The biggest problem in this domain is one of egos. Influential kernel developers who don't care about stuff that they don't own, and security hackers who want to see their names in lights.
In the case of kernel hackers there is a tendency to use excuses which boil down to shooting down solutions which don't have a perfect "model" for resolving an exploit or class of exploits. (AppArmor) Also, kernel hackers tend to hate large patches which actually address a bunch of conceptually separate issues to the point where the aggregate gets blown off. (GrSec)
Security hackers on the other hand will legitimately discover bugs, but don't like Linus's attitude that their presumably security compromising exploit bugs are no more worthy of special recognition than any other kernel bug. Furthermore, there is a tendency to provide "fixes" which simply shift the point of exploitable failure from a current failure to a future or even concurrent failure point. This is sometimes combined with with creating solutions to a bunch of small kernel vulnerabilities in combination with larger frameworks which make them harder to apply to the root cause problems and to audit. There is sometimes a lack of consideration of balancing of performance, scalability, and complexity considerations against quick and dirty or overly complex framework solutions. Finally, there is often a desire to re-invent the wheel rather than understanding and working with existing robustness models.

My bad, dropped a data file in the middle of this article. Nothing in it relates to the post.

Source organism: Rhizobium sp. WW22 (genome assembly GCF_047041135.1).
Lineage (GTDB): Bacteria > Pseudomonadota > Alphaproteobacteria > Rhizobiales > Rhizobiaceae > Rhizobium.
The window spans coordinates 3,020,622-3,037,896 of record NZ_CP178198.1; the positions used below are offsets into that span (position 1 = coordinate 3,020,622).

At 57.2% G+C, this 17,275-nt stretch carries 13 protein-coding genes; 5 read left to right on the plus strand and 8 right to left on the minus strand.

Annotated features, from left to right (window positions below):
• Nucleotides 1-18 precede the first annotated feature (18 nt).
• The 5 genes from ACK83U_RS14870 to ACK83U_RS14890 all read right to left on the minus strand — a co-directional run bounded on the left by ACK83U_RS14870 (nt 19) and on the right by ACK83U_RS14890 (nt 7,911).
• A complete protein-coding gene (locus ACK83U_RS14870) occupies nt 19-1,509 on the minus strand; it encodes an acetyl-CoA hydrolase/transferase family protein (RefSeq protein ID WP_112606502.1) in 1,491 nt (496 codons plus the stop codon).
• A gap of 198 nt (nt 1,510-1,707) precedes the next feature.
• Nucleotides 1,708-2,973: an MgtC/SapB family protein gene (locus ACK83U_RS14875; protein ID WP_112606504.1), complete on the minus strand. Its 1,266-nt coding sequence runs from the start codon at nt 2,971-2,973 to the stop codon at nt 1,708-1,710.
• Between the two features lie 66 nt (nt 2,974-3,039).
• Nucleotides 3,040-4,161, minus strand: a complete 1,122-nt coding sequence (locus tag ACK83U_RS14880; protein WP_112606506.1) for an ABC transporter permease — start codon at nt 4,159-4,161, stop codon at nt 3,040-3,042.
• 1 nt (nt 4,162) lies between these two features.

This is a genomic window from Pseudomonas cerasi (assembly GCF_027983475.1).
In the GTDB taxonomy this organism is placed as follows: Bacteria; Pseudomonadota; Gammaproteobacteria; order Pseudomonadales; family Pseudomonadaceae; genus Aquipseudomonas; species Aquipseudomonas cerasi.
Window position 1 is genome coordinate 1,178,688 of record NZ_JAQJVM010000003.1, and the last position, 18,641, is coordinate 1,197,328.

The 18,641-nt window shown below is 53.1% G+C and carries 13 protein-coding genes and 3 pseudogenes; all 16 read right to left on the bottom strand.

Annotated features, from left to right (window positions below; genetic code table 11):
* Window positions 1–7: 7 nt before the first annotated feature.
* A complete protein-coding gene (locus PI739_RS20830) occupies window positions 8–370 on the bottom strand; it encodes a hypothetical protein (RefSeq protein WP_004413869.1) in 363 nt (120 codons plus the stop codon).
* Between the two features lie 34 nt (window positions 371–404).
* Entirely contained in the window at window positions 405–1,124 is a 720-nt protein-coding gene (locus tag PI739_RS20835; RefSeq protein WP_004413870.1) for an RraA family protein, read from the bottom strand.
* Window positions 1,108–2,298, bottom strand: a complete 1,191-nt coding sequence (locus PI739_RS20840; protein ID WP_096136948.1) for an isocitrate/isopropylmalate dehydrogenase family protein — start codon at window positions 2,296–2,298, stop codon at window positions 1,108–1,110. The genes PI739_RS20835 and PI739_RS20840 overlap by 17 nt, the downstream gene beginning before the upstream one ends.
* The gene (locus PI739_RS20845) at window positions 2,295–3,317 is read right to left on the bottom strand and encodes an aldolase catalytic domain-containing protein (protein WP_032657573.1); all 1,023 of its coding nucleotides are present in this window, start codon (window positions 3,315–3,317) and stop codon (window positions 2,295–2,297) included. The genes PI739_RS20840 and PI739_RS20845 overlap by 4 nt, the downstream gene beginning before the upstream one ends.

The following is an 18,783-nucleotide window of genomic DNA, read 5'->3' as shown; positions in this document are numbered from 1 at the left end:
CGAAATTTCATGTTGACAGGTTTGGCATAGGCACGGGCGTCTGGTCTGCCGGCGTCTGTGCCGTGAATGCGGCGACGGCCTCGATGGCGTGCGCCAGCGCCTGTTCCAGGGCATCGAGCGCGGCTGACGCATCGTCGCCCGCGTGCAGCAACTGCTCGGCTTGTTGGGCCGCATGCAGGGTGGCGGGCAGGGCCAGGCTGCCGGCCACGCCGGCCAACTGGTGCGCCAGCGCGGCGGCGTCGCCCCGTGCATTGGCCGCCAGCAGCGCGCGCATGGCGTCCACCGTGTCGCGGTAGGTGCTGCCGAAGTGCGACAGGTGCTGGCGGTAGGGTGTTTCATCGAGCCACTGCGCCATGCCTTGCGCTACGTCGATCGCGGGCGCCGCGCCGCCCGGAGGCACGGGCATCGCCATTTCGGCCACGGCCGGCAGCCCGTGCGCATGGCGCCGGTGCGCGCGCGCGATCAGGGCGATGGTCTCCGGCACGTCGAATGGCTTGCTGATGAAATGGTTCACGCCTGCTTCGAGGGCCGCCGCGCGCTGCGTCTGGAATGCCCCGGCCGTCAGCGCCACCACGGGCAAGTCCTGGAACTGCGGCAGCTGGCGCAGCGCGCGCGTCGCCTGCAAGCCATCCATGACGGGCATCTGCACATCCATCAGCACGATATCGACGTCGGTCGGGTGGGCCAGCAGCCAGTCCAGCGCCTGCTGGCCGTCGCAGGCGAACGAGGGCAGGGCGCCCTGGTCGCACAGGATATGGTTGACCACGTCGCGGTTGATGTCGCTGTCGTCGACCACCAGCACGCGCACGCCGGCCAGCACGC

The Solution (tm):
1. Preview solutions with key kernel developers who are interested in security.
2. Request reviews from other key kernel developers who can help with feedback.
3. Treat different conceptual problems with different patch sets. Debugging, tracing, simple patches, class of exploit preventions, etc.
4. Performance matters.
5. Compatibility matter even more. Breaking X.org, FTP, SSH, procfs, udev, or Apache is not OK. :-)
6. We already have SELinux and AppArmor - don't reinvent the wheel - invent the tire instead.
7. Document your work... When has this been a problem? Why should people care now? What is the design of the solution? Why couldn't it be simpler? Are there benchmarks? What issues were identified in review and how were they addressed?
I really wish that security (and performance) were addressed in a more rigorous fashion, but the best we can hope for is learning how to work together and maybe getting a corporate sponsor. :-)